The LSAT is offered 4 times each year: February, June, October (or sometimes late September instead) and December. The structure of the LSAT is the same for each test date and the level of difficulty does not vary based on the month in which the test is administered. The one significant difference in LSAT test dates is that the June LSAT is administered on a Monday with a reporting time of 12:30 pm, while all other LSATs are administered on Saturday mornings with a reporting time of 8:30 am. The late LSAT registration deadline is typically about a month before the test. If you register late, in addition to paying the basic registration fee, you will be required to pay an additional late registration fee. Here are a few factors to consider in deciding on an LSAT date.
Law School Application Deadline
To ensure the best possibility of being accepted by a law school, you should make sure that your law school application and LSAT score gets to the law school not only before the application deadline, but more importantly, as close to the first day the law schools accepts applications as possible. For example, many law schools have an application deadline on March 1, but this doesn’t mean you should wait until spring to submit your application—rather, you should get it in as soon as the school begins accepting applications. The applicant who gets his or her completed application in on the first day of the application window is more likely to be accepted and receive financial aid than the applicant who gets his or her application in on the last day of the application window.
Law schools receive LSAT scores approximately 6 weeks after the LSAT test day. If you take the October LSAT law schools will have your score around mid-November. That is a reasonable time to apply. In general, you want to apply before the end of the year, which means it is usually best to take the test in June or October, if not before, of the admissions cycle year in which you are applying.
As between June and October, there are advantages and disadvantages to each. For those who are still in college, taking the June LSAT would require preparation during the end of the spring semester, right around final exam study time, whereas taking the October LSAT would require preparation over the summer and the beginning of the fall semester when there is likely more free time to prepare. On the other hand, taking the LSAT in June allows time for one “mess-up.” For example, if circumstances force you to miss the June LSAT, or if your performance on the June test causes you to cancel the test, you can take the test in October and still be able to have your completed application to law schools at the beginning of the application window. Likewise, if you want to give yourself ample time to retake the test in case you would like to try to get a better score, you should first take the test in June. This will allow you to retake the test in October or December.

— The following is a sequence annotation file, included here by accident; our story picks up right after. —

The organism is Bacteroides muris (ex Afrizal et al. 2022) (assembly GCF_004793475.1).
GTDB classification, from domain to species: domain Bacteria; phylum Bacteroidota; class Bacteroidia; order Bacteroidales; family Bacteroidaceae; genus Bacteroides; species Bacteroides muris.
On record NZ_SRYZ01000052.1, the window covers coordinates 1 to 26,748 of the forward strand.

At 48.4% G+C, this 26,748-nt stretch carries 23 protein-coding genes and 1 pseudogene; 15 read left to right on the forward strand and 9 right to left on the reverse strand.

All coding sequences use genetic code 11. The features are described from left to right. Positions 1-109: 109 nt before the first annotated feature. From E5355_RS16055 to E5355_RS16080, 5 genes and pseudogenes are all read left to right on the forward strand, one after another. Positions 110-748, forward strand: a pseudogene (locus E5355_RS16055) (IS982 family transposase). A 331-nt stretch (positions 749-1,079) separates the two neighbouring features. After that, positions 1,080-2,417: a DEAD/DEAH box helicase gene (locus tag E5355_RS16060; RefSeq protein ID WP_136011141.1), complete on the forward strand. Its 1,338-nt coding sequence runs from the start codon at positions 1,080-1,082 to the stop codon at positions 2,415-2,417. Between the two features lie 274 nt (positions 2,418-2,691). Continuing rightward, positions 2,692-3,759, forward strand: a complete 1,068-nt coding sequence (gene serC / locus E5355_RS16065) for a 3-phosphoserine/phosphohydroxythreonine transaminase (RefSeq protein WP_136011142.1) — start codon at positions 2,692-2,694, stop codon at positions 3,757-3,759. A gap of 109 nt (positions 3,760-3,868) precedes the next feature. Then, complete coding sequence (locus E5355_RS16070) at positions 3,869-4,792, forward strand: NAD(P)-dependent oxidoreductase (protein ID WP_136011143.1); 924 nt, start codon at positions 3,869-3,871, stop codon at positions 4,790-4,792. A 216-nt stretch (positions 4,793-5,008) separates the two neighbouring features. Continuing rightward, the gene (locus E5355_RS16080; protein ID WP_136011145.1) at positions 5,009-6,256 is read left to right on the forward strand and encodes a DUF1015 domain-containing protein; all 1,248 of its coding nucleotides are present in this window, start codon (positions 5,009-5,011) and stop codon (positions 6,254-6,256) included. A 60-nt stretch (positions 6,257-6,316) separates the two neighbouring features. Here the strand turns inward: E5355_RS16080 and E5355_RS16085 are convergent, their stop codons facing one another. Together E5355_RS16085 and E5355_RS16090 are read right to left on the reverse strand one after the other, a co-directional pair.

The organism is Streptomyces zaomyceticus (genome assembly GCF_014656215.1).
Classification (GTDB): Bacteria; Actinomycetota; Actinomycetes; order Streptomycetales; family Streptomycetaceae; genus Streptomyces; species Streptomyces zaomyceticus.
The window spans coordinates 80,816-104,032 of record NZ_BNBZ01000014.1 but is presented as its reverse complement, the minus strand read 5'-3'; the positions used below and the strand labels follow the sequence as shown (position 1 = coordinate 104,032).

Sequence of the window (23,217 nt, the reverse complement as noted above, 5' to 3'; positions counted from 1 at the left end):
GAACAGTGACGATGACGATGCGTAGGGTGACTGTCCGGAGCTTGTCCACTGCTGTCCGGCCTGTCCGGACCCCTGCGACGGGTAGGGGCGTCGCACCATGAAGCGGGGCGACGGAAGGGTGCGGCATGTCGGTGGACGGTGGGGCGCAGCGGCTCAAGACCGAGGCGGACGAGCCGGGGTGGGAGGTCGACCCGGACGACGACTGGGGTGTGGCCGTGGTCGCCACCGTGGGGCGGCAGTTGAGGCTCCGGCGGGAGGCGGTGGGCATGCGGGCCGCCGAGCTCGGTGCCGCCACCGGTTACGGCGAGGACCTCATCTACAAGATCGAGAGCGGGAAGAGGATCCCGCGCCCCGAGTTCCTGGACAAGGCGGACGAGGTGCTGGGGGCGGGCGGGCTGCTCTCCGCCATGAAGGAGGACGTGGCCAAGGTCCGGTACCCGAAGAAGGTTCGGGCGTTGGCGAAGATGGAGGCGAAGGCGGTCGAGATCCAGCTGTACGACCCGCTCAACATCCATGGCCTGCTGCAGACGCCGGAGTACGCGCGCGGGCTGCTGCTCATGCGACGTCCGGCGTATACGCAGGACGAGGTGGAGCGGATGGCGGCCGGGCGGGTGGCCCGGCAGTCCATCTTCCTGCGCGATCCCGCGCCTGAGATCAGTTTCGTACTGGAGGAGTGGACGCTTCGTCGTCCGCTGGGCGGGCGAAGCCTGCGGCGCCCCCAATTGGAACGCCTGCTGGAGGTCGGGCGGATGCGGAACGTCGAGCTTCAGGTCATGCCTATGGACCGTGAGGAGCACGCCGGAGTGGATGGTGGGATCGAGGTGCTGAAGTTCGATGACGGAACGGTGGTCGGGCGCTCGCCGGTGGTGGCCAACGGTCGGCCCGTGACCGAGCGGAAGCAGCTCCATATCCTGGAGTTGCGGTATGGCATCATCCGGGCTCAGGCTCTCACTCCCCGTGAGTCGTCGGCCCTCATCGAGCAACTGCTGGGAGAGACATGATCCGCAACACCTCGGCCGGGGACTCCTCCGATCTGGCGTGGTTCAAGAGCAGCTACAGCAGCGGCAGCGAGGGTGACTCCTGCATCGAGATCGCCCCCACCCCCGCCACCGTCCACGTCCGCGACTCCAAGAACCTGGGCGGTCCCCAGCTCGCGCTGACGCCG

Take the LSAT only if you have enough time to adequately prepare for it. You will need at least 8-12 weeks to prepare for the LSAT. The LSAT is not like a college exam for which you can "cram" at the last minute. It takes weeks and weeks of preparation to master the various types of LSAT questions and to condition yourself mentally and physically to handle the rigors of LSAT test day. If you have eight weeks or less to prepare, consider taking the December test, which most schools also accept.
Prior Test Results
Consider taking the October or December LSAT if you took the June LSAT and are not happy with your score. Although law schools will receive all of your LSAT scores and some average them, having a higher score is still better. However, Law School Admission Council statistics show that upon retaking the LSAT, most students increase scores by an average of just 2.5 points. If you know that you did not prepare as thoroughly as you should have, or you were ill on test day, or there was some other factor that had a negative impact on your performance on the June LSAT, then a re-take is a good idea; you may be able to make a more significant improvement in your score. But in the absence of any of these, you should be realistic about your ability to improve. Note that schools also see on your record whether or not you canceled a score.
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